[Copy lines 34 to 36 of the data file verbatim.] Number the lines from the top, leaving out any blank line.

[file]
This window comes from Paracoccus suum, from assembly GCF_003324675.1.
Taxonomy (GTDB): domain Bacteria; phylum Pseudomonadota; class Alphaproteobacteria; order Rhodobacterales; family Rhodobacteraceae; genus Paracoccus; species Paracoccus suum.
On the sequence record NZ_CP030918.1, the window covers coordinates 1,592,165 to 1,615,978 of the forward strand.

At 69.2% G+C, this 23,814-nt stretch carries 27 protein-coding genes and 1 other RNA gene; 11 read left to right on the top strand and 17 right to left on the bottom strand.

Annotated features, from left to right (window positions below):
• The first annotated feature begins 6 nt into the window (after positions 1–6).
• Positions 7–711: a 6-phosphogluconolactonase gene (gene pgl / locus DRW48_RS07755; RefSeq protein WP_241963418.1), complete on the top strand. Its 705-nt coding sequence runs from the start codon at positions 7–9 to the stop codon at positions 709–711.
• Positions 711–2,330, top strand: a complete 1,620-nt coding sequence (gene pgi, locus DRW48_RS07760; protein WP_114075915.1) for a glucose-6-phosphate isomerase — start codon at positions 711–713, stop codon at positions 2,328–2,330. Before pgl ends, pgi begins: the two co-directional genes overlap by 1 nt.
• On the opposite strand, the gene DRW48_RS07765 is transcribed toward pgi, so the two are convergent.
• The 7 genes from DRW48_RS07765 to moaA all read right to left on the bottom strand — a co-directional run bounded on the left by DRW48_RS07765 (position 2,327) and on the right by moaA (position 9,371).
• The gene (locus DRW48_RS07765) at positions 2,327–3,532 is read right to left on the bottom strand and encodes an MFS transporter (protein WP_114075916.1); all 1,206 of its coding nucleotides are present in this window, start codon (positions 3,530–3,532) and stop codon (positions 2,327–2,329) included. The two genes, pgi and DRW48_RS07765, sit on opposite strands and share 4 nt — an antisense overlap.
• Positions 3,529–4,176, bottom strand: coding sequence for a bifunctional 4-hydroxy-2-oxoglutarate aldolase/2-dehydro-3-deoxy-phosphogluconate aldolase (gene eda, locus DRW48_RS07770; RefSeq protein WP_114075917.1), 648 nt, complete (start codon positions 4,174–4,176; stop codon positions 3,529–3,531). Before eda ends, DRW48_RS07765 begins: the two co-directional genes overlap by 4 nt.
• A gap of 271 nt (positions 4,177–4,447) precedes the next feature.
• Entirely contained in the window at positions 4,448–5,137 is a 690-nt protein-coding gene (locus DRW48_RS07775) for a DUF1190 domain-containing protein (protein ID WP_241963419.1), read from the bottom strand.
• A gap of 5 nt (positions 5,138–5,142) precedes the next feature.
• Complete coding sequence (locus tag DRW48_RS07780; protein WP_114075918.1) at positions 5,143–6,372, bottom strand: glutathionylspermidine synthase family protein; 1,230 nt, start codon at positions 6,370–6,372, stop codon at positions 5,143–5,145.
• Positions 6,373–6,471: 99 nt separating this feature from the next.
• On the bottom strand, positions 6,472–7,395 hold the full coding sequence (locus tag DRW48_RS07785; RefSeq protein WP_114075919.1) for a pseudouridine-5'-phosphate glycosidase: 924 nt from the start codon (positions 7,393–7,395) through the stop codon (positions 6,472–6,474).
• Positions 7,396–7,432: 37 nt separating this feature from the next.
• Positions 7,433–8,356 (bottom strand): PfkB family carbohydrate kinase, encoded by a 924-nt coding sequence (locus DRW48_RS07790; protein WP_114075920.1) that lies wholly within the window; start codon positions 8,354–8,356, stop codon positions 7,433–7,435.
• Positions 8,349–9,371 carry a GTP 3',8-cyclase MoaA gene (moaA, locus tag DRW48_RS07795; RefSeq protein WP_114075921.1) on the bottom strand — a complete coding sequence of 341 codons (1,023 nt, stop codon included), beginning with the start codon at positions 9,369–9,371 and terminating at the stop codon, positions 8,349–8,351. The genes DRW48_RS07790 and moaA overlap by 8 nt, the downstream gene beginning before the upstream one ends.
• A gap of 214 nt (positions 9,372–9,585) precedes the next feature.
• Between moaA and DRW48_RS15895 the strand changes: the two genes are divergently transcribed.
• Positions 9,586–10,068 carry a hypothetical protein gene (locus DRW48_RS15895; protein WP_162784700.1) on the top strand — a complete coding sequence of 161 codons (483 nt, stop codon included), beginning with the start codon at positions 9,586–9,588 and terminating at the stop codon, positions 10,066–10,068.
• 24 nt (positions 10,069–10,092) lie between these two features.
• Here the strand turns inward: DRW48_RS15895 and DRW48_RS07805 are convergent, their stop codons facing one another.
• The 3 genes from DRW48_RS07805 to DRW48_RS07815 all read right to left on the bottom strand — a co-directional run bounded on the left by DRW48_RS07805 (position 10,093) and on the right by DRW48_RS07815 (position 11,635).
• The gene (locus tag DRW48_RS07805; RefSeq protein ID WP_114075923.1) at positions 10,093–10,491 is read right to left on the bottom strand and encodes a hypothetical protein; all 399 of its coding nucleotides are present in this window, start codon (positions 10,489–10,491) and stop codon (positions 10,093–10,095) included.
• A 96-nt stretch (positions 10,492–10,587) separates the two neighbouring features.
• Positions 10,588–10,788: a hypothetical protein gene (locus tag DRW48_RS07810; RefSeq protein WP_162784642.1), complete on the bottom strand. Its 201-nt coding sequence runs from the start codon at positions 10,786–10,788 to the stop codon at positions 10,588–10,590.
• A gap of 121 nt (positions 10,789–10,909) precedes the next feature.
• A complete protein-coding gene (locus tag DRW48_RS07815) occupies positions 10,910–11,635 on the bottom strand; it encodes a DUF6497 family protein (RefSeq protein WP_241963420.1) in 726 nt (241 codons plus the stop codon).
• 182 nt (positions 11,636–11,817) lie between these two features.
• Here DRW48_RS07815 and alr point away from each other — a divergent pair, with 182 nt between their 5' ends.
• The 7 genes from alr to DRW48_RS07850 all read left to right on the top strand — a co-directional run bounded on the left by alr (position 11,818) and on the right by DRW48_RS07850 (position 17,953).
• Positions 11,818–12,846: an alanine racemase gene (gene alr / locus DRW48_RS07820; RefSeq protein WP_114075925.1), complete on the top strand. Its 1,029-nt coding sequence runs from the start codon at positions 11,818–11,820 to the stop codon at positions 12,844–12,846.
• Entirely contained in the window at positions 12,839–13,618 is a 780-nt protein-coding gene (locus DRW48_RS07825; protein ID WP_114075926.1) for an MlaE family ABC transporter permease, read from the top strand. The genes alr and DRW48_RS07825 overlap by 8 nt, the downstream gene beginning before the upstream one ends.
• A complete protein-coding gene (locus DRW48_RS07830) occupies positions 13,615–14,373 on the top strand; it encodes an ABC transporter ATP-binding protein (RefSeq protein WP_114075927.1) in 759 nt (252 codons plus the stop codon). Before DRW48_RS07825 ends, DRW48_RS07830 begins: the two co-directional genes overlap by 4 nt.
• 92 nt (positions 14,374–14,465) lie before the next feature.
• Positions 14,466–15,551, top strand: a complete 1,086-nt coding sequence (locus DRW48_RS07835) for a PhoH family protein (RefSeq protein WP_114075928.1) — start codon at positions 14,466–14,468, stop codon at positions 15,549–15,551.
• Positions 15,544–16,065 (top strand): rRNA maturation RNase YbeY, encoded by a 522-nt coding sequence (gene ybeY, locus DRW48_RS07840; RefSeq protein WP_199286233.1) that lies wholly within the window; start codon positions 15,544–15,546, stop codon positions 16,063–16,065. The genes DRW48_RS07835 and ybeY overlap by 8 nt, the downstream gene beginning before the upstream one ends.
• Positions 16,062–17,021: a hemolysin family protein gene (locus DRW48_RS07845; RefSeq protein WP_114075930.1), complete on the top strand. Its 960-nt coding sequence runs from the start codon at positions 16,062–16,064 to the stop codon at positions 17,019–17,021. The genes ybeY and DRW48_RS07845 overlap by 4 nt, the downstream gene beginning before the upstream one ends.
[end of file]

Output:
• Here DRW48_RS07815 and alr point away from each other — a divergent pair, with 182 nt between their 5' ends.
• The 7 genes from alr to DRW48_RS07850 all read left to right on the top strand — a co-directional run bounded on the left by alr (position 11,818) and on the right by DRW48_RS07850 (position 17,953).
• Positions 11,818–12,846: an alanine racemase gene (gene alr / locus DRW48_RS07820; RefSeq protein WP_114075925.1), complete on the top strand. Its 1,029-nt coding sequence runs from the start codon at positions 11,818–11,820 to the stop codon at positions 12,844–12,846.